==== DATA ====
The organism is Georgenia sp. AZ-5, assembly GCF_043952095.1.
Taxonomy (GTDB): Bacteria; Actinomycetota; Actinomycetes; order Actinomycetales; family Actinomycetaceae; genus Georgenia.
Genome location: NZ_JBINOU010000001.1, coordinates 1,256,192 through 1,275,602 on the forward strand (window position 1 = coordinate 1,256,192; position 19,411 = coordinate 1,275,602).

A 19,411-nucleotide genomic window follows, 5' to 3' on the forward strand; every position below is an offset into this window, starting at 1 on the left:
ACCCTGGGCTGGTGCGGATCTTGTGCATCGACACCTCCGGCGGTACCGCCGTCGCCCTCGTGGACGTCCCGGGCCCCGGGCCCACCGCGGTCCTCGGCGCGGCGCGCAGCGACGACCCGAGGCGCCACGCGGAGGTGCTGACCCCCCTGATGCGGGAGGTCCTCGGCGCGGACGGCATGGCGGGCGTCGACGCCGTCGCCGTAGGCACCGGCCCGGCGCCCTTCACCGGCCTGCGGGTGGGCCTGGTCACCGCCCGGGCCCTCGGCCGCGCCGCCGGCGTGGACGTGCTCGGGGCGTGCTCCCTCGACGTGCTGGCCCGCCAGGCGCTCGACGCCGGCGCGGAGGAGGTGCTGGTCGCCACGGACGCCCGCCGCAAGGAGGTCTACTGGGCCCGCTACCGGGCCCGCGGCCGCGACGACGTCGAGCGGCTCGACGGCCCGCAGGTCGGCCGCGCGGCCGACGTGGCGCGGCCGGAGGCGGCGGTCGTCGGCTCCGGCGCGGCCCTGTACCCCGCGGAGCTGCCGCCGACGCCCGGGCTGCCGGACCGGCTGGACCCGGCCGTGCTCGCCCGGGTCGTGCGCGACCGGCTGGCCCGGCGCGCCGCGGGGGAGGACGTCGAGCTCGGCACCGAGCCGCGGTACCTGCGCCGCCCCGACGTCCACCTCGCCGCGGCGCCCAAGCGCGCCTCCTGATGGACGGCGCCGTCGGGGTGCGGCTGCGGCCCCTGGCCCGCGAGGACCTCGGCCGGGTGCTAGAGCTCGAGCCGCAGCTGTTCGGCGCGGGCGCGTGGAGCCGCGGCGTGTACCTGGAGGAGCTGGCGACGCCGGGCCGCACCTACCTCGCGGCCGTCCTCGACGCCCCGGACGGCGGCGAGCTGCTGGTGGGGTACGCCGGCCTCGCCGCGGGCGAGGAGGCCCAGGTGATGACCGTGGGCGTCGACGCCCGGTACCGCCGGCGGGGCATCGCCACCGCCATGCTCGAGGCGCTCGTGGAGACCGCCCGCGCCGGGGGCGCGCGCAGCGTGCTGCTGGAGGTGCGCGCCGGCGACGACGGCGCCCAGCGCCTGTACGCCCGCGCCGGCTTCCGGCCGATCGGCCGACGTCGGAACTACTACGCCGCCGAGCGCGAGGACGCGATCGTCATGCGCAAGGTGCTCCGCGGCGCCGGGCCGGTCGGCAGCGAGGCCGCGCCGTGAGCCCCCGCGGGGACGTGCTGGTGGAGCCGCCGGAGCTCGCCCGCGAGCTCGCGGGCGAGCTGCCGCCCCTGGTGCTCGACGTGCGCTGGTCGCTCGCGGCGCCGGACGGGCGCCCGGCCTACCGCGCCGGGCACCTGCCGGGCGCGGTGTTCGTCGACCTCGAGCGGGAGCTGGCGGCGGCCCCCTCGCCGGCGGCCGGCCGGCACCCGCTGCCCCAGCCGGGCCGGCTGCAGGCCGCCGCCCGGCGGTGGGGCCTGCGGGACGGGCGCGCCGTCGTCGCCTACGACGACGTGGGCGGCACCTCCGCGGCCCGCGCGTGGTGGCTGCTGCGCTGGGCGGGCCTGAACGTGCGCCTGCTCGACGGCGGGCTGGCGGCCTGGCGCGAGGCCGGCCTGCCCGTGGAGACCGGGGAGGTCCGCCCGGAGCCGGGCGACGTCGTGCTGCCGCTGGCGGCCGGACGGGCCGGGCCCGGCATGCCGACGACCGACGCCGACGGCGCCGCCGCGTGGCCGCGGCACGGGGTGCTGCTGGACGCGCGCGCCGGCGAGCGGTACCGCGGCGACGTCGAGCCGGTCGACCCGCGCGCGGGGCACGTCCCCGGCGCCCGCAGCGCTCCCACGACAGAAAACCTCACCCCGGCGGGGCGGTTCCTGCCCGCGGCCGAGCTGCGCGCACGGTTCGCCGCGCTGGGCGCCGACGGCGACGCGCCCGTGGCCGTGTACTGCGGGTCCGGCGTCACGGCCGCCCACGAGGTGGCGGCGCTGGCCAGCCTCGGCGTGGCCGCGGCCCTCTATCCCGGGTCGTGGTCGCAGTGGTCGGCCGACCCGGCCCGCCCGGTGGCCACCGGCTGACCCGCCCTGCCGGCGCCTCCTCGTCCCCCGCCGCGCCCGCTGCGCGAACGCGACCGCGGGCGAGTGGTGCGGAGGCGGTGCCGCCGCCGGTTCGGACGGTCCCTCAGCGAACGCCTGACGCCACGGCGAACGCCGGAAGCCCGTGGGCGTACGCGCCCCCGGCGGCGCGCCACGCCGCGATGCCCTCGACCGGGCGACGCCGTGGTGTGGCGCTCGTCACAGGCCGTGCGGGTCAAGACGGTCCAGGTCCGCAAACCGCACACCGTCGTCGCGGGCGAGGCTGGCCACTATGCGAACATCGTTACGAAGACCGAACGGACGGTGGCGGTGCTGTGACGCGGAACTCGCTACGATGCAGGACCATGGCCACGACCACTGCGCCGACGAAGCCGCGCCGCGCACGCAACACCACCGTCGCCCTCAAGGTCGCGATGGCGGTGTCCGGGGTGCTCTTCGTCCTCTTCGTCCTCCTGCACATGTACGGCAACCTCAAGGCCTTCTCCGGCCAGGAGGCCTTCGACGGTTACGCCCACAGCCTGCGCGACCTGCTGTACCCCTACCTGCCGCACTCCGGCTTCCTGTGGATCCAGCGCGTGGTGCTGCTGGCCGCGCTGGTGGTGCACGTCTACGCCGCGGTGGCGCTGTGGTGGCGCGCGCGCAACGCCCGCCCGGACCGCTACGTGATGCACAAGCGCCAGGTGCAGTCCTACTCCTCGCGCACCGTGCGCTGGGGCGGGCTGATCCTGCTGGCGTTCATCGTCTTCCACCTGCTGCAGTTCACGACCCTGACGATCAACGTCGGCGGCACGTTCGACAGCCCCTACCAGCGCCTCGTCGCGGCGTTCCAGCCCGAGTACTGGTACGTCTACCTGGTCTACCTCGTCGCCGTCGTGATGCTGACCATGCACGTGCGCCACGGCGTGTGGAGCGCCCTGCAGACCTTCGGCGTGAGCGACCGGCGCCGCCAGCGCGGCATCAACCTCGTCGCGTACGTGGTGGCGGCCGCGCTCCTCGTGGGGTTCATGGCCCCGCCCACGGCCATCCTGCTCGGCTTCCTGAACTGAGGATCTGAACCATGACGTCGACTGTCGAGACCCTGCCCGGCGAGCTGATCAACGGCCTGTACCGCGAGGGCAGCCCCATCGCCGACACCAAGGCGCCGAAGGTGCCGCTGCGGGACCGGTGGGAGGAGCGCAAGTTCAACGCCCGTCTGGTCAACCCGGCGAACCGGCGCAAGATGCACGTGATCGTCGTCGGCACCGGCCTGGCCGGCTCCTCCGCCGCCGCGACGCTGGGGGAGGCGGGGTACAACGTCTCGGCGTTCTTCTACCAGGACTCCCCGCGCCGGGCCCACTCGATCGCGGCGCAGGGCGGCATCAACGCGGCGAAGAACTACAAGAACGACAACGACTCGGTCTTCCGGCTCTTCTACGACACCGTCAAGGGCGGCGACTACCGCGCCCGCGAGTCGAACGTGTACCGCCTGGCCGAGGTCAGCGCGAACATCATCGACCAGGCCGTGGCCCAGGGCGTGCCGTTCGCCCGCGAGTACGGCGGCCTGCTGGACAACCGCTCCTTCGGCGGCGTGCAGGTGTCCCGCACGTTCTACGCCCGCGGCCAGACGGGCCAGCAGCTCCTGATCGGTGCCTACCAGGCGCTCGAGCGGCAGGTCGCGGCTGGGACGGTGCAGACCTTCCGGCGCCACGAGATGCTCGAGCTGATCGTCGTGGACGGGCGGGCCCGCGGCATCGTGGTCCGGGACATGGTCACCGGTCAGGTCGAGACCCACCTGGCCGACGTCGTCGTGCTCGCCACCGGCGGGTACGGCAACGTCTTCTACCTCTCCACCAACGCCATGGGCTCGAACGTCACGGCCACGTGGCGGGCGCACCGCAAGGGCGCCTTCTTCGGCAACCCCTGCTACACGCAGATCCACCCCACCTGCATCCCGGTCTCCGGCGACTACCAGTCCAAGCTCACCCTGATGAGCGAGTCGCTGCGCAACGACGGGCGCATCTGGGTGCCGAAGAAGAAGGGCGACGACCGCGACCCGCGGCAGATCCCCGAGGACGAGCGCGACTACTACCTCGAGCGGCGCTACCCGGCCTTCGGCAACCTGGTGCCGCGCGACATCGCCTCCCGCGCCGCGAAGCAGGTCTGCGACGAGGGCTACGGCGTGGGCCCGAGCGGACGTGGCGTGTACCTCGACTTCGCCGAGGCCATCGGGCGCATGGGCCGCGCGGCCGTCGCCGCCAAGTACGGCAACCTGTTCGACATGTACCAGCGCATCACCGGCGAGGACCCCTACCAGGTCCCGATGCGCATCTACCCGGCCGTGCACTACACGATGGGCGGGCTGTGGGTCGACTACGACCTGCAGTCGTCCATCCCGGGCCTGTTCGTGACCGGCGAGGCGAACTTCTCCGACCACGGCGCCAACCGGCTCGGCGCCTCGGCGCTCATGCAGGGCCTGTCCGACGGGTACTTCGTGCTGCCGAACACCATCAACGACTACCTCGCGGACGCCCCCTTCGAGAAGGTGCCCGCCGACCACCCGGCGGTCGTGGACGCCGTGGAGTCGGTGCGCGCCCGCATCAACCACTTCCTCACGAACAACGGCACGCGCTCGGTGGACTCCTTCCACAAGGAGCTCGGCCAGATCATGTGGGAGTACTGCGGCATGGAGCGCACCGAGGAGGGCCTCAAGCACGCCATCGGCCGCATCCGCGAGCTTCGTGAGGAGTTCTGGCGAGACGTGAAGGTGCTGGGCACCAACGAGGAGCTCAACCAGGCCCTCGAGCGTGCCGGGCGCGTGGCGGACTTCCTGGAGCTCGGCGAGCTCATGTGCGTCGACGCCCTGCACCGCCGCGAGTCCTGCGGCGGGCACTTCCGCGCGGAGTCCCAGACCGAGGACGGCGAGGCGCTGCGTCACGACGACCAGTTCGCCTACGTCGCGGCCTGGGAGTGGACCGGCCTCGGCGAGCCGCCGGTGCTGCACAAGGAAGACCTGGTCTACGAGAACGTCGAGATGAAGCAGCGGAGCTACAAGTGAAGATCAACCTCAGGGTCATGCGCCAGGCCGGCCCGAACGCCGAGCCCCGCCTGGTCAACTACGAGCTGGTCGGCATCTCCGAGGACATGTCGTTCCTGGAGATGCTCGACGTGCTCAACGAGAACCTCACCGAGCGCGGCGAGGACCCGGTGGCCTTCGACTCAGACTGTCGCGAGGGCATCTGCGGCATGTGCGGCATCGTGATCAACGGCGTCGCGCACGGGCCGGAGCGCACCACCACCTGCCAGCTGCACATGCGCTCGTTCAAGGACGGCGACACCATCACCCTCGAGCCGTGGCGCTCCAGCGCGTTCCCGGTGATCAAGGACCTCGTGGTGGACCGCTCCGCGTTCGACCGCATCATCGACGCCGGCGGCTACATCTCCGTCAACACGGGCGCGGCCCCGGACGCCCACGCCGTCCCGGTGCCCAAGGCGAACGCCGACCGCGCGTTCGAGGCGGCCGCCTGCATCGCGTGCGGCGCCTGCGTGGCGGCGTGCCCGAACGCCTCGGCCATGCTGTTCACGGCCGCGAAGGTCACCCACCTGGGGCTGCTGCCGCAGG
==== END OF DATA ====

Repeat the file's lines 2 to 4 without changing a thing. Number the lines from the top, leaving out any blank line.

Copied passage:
Taxonomy (GTDB): Bacteria; Actinomycetota; Actinomycetes; order Actinomycetales; family Actinomycetaceae; genus Georgenia.
Genome location: NZ_JBINOU010000001.1, coordinates 1,256,192 through 1,275,602 on the forward strand (window position 1 = coordinate 1,256,192; position 19,411 = coordinate 1,275,602).

A 19,411-nucleotide genomic window follows, 5' to 3' on the forward strand; every position below is an offset into this window, starting at 1 on the left: